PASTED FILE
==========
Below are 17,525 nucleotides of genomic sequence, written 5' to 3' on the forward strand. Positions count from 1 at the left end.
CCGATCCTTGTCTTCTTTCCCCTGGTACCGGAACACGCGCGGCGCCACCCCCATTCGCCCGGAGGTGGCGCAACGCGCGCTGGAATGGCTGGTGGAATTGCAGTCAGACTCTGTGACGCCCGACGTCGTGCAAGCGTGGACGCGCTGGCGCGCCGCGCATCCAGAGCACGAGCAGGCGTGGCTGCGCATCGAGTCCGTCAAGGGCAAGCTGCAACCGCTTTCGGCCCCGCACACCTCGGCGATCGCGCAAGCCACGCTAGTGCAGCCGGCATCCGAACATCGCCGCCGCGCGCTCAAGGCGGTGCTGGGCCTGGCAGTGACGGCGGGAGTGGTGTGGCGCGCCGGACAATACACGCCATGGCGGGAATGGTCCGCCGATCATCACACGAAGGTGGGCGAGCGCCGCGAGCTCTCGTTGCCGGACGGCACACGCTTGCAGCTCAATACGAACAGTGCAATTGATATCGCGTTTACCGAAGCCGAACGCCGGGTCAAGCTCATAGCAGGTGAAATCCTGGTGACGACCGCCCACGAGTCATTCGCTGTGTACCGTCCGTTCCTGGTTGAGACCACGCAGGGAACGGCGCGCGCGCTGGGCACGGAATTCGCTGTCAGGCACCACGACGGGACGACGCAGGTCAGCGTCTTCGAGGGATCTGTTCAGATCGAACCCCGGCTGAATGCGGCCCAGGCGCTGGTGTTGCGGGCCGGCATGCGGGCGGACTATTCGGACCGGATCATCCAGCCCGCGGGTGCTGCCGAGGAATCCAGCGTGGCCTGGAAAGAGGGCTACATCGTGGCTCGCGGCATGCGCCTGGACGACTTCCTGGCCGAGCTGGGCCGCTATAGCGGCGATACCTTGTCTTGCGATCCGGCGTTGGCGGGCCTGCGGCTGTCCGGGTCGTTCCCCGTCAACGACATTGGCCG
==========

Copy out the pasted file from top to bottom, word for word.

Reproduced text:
Below are 17,525 nucleotides of genomic sequence, written 5' to 3' on the forward strand. Positions count from 1 at the left end.
CCGATCCTTGTCTTCTTTCCCCTGGTACCGGAACACGCGCGGCGCCACCCCCATTCGCCCGGAGGTGGCGCAACGCGCGCTGGAATGGCTGGTGGAATTGCAGTCAGACTCTGTGACGCCCGACGTCGTGCAAGCGTGGACGCGCTGGCGCGCCGCGCATCCAGAGCACGAGCAGGCGTGGCTGCGCATCGAGTCCGTCAAGGGCAAGCTGCAACCGCTTTCGGCCCCGCACACCTCGGCGATCGCGCAAGCCACGCTAGTGCAGCCGGCATCCGAACATCGCCGCCGCGCGCTCAAGGCGGTGCTGGGCCTGGCAGTGACGGCGGGAGTGGTGTGGCGCGCCGGACAATACACGCCATGGCGGGAATGGTCCGCCGATCATCACACGAAGGTGGGCGAGCGCCGCGAGCTCTCGTTGCCGGACGGCACACGCTTGCAGCTCAATACGAACAGTGCAATTGATATCGCGTTTACCGAAGCCGAACGCCGGGTCAAGCTCATAGCAGGTGAAATCCTGGTGACGACCGCCCACGAGTCATTCGCTGTGTACCGTCCGTTCCTGGTTGAGACCACGCAGGGAACGGCGCGCGCGCTGGGCACGGAATTCGCTGTCAGGCACCACGACGGGACGACGCAGGTCAGCGTCTTCGAGGGATCTGTTCAGATCGAACCCCGGCTGAATGCGGCCCAGGCGCTGGTGTTGCGGGCCGGCATGCGGGCGGACTATTCGGACCGGATCATCCAGCCCGCGGGTGCTGCCGAGGAATCCAGCGTGGCCTGGAAAGAGGGCTACATCGTGGCTCGCGGCATGCGCCTGGACGACTTCCTGGCCGAGCTGGGCCGCTATAGCGGCGATACCTTGTCTTGCGATCCGGCGTTGGCGGGCCTGCGGCTGTCCGGGTCGTTCCCCGTCAACGACATTGGCCG